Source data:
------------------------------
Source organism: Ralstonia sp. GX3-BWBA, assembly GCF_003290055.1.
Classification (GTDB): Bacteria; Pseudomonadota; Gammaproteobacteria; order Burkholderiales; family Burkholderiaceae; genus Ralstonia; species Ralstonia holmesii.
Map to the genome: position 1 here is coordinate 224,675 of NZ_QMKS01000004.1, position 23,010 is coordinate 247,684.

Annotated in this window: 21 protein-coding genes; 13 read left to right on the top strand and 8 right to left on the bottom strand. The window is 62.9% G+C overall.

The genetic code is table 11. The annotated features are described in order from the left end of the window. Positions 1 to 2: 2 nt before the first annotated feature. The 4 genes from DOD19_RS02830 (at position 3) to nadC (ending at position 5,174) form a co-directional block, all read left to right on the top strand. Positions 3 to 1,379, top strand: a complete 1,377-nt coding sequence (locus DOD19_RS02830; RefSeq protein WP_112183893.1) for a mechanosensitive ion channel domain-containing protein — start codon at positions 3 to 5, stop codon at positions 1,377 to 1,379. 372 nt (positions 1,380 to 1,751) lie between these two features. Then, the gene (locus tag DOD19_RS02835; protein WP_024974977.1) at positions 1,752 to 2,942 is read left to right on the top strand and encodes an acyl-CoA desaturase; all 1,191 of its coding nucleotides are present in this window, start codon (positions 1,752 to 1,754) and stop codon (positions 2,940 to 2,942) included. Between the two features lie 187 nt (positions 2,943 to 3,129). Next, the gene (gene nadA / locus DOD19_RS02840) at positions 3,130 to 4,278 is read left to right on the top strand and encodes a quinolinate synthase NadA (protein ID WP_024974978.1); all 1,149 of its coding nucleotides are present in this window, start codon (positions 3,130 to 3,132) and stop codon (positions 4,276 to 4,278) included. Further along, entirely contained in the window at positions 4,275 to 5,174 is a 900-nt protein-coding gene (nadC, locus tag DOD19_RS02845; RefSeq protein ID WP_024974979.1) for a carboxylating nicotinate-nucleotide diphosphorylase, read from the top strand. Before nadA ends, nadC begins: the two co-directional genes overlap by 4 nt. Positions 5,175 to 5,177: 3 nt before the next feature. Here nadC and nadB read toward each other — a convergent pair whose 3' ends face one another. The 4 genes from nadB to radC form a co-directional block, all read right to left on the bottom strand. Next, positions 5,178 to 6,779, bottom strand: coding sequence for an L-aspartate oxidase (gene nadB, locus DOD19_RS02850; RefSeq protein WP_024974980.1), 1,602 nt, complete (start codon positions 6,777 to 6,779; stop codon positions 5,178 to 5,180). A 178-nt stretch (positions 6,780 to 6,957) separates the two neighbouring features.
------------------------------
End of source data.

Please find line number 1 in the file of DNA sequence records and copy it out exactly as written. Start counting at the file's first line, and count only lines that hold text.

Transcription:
Source organism: Ralstonia sp. GX3-BWBA, assembly GCF_003290055.1.